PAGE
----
Step Four: Pat yourself on the back — you've just done what only 10% of the population does in planning your week. Great job! Feel good that you're being proactive and taking your week head-on before it takes you on.
When was the last time you had three or even four weeks in a row with regular scheduled personal time with God? OK, three or four days? Many Catholics go months without sitting down and having a good chat with the Lord. For those of us in Catholic education, our busy schedules often take precedence over our personal time in prayer and devotion, but a full calendar doesn't have to dominate your life, and it can't if you are seeking more balance and calm.
We all need some time to ponder and think deeply about what's going on in our lives and how to keep Jesus Christ involved in our daily affairs. I find that some of my best times of reflection come through non-religious actions like going for a walk or working in the garden, but I know that I still need to sit down and read my Bible and pray.
Do you have a place for prayer? If not, designate a prayer spot somewhere in your home that you can customize and make your own. Maybe there is a window seat or rocking chair that you can claim. I've remodeled a small room in my basement just for prayer, study and reflection. I've placed photos that I like around the room and calming colors. You may want plants or sacred pictures.
Consider your time for prayer. Shouldn't it be when you are at your best? I'm at about 10% brain capacity after nine o'clock at night, so I try to schedule my prayer time in the early morning. My kids aren't up and it's a great way to start the day. Routine is very important so I try to keep to the same time each day.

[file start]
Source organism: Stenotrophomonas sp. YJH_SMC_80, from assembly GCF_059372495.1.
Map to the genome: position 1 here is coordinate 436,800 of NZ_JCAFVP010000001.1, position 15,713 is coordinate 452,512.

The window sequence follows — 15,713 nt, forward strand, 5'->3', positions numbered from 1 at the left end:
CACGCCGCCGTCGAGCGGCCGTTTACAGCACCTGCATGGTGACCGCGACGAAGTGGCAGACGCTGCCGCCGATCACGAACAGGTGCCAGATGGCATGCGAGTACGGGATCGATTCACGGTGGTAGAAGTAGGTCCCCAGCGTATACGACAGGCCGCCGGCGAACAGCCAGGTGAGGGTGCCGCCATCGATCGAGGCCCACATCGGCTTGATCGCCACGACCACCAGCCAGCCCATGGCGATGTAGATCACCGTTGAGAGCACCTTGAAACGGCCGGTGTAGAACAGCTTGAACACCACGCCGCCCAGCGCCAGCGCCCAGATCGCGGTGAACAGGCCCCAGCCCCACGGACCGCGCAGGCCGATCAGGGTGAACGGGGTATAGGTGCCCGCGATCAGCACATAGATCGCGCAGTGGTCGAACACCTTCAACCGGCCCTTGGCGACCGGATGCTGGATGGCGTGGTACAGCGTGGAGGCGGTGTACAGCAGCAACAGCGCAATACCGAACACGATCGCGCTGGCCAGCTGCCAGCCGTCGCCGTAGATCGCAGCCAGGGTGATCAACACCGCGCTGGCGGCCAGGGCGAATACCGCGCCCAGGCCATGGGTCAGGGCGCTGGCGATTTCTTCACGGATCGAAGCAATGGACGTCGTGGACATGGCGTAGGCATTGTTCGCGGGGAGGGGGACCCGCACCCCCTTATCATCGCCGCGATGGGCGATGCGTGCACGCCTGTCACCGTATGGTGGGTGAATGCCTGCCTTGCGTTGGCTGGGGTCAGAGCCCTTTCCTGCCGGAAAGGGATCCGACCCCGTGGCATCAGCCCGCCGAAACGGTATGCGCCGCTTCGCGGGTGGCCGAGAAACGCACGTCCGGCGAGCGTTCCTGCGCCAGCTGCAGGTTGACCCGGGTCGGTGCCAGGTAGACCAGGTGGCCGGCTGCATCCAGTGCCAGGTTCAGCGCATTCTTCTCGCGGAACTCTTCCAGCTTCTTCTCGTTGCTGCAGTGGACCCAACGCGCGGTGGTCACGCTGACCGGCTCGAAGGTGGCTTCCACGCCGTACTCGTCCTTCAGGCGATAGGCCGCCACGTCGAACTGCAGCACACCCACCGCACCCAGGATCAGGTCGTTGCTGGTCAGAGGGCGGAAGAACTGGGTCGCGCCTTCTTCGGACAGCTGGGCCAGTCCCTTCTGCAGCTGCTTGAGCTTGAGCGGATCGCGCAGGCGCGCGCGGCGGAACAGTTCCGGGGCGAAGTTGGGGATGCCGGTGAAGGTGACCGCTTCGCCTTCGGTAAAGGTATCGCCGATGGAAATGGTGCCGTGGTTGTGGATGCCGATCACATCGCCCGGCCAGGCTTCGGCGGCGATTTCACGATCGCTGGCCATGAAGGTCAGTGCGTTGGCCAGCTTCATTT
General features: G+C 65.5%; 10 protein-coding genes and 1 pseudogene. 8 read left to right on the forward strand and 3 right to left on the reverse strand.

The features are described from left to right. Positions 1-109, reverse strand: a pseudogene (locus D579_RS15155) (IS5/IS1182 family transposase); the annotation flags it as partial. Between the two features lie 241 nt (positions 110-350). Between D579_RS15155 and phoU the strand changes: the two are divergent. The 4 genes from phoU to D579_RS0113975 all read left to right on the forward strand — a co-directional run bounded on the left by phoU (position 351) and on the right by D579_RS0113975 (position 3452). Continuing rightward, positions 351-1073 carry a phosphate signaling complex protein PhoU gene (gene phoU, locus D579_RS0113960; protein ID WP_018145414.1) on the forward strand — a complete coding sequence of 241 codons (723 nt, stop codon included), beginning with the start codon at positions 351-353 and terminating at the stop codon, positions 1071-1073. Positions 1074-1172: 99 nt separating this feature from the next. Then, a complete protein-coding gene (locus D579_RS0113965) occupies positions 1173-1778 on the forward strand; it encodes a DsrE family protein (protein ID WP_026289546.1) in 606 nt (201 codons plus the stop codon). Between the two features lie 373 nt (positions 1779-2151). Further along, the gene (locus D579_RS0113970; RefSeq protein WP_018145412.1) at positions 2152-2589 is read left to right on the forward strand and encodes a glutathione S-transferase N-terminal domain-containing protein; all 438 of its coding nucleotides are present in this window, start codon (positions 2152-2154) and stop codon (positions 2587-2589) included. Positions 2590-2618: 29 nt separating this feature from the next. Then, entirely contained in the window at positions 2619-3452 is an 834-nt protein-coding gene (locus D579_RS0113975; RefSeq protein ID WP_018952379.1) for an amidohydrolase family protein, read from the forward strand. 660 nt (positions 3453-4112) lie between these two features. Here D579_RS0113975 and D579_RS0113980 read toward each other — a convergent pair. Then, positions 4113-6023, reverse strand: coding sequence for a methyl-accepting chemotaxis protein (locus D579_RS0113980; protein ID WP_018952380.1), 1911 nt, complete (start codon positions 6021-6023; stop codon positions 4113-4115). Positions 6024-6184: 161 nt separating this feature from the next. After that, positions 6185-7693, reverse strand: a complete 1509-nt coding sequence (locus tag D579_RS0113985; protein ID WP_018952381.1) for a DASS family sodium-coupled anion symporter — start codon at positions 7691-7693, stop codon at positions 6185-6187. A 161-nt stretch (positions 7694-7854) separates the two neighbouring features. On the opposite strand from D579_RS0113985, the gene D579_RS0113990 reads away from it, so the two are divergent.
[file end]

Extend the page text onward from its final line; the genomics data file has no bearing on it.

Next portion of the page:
My spiritual director recently asked me about my motivation for prayer and I had to stop and think; I hadn't been asked that question in over a decade! If it was simply to "do my duty," I might as well take up a hobby, like water-color painting. Instead, my heart wants to draw closer to the Savior of the world — my Savior. Prayer nurtures my relationship with Christ so it makes sense to pray and it makes sense for prayer to be a priority. Consider your motivation for prayer.
St. Augustine of Hippo once said, "Peace is the tranquility of order." Boy did he hit the nail on the head! When our lives are balanced, the result is a deeper sense of inner peace, confidence and joy. Balance is needed to achieve the kind of orderly life that allows you to serve the Lord more fully and with greater passion. If you work on all of the P's mentioned above, you will be struck when someone says to you, "you know, you are a very peaceful person." That feels about as good as when someone tells you that he thought you had been going to the gym to work out. So why not start today by taking the first step onto the path of balance and peace?
Your faith motivates you to seek balance, and balance in turn helps to give nurturing your faith the place it deserves in your life. The two things grow together. Enjoy the journey.